What to Eat & Drink in Vienna

If you know me, you know I love good food. While there are so many things to love about Vienna (architecture, culture, coffee houses, Christmas markets, and the list goes on and on) here I’ll share my favorite Viennese and Austrian treats!

Wiener Schnitzel – As you walk by restaurants in Vienna, or while at your Oma’s house, you often hear the pounding of the meat in the kitchen. They pound out the veal (or pork or even chicken) until it’s very thin, dip it in flour, eggs, and breadcrumbs, and then fry in oil until golden brown. It’s often served with a slice of lemon for drizzling and a little currant jam for dipping.

Wiener Schnitzel

White Wine Spritzers – I mean, this drink is genius. They say you should always drink a glass of water in between drinks, right? Well, how about adding water directly to your drink? A spritzer is white (or red) wine  – normally a local Grüner Veltliner – with sparkling water, sometimes served with ice and lemon slices. The ratios vary – the “regular” year-round spritzer is about 50/50 wine-to-water and the “summer spritzer” is a little less wine and more water.

White Wine Spritzers

Käsekrainer / Cheese-filled Sausage – I’m from Wisconsin so anything filled with cheese is a-okay in my book. They’re normally sold at your corner Würstelstand (“sausage box”) and come in a big hot dog bun (with a hole cut out through the middle – smart) and filled with ketchup, mustard, and fresh shredded horseradish.


Liptauer – This is a very popular spicy cheese dip, one that we’ve made part of our annual Thanksgiving dinner. It’s made with sheep cheese, butter, onion, pickle, capers, mustard, cumin, paprika, and sour cream. It’s really tasty and easy to find at an Austrian supermarket deli counter. Dip bread, pretzels, chips, whatever you like.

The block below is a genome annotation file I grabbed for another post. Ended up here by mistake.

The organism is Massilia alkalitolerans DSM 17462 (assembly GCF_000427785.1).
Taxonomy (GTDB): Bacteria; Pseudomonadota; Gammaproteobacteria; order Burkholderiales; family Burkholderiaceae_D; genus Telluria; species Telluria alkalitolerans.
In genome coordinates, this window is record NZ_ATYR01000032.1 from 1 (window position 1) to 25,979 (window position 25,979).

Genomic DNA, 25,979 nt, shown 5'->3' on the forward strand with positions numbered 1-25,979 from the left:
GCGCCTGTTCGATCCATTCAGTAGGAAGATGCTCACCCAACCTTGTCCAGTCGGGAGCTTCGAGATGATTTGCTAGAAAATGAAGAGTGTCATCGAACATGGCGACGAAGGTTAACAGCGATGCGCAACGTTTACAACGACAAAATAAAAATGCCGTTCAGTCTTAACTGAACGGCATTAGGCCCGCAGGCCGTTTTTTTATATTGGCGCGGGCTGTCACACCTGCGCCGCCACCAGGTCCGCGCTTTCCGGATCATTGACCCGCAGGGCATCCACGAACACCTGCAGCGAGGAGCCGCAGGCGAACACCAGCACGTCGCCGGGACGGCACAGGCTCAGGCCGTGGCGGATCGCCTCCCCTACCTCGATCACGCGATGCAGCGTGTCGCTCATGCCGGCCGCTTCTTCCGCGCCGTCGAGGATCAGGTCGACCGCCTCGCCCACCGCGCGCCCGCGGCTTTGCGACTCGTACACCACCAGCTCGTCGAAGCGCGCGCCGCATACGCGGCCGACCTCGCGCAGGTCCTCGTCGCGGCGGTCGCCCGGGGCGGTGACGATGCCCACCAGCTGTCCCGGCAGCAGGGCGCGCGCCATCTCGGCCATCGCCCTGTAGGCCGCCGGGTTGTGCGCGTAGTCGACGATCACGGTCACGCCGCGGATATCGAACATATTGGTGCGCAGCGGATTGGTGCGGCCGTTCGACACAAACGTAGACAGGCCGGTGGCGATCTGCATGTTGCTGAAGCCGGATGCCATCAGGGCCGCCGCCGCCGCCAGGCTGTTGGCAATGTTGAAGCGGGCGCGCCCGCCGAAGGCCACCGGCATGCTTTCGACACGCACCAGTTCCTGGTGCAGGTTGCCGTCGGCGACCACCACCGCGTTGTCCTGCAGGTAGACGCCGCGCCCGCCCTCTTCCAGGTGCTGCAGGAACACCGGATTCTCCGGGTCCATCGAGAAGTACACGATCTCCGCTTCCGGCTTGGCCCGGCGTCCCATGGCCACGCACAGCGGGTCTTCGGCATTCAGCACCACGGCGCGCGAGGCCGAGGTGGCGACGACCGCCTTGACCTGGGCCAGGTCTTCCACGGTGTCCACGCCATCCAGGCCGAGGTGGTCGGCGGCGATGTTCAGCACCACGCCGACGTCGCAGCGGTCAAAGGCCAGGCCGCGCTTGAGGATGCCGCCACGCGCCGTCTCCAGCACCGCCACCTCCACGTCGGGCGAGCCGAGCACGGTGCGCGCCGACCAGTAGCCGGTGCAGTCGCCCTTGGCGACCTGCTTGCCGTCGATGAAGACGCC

Melange + Water – Vienna has a thriving coffee culture so all kinds of coffee are available here, but melange is the most traditional and popular. Melange translates to “mixed” and is made with one shot of espresso served in a large cup with steamed milk and milk foam. It’s always served with a small glass of tap water.


Apfelstrudel // Apple Strudel – Layers of thin, flaky pastry dough are stuffed with apples, raisins, and cinammon, baked, and topped with powdered sugar. Enjoy this after dinner or like the Austrians as part of an afternoon “kaffee und kuchen” (coffee and cake) break. The first time I had this dessert was when my now-husband made it for me in Chicago. He brought his family’s apfelstrudel cloth, which is a large, thin cloth used for rolling out the pastry dough (yes, this really is a thing!) passed down from one generation to the next.


Cremeschnitte // Cream Cake – My favorite Austrian cake. A thin and crispy puff pastry filled with custard and chantilly cream. If you love this cake as much as me, you should be following @cremeschnittenandi on Instagram.

Kremna rezina

Grammelknödel – I’m convinced these are Austria’s best kept secret. Sure, there are dumplings everywhere here, but these are different. Special. Potato and semolina dumplings stuffed with pork cracklings, onion, and garlic. Yes, you read that right. PORK CRACKLINGS!!! Enough said, am I right? If you’re visiting, this should be at the top of your list of food to try, right next to schnitzel.


Sturm – Only available once a year – normally the end of September to mid-October – Sturm is a young wine that’s basically fermented fresh pressed grape juice. It tastes like carbonated grape juice and has only about 1% alcohol.


Gulasch – This beef stew is a Hungarian classic turned Viennese staple. There’s even a Gulasch Museum here in Vienna! My favorite version includes sauerkraut and potatoes. As with most stews, the key is to cook it low and slow.


Kaiserschmarrn // Emporer’s Mess – Kaiserschmarrn, named after Franz Josef, is a caramelized and shredded sweet pancake served with powdered sugar, applesauce, and jam.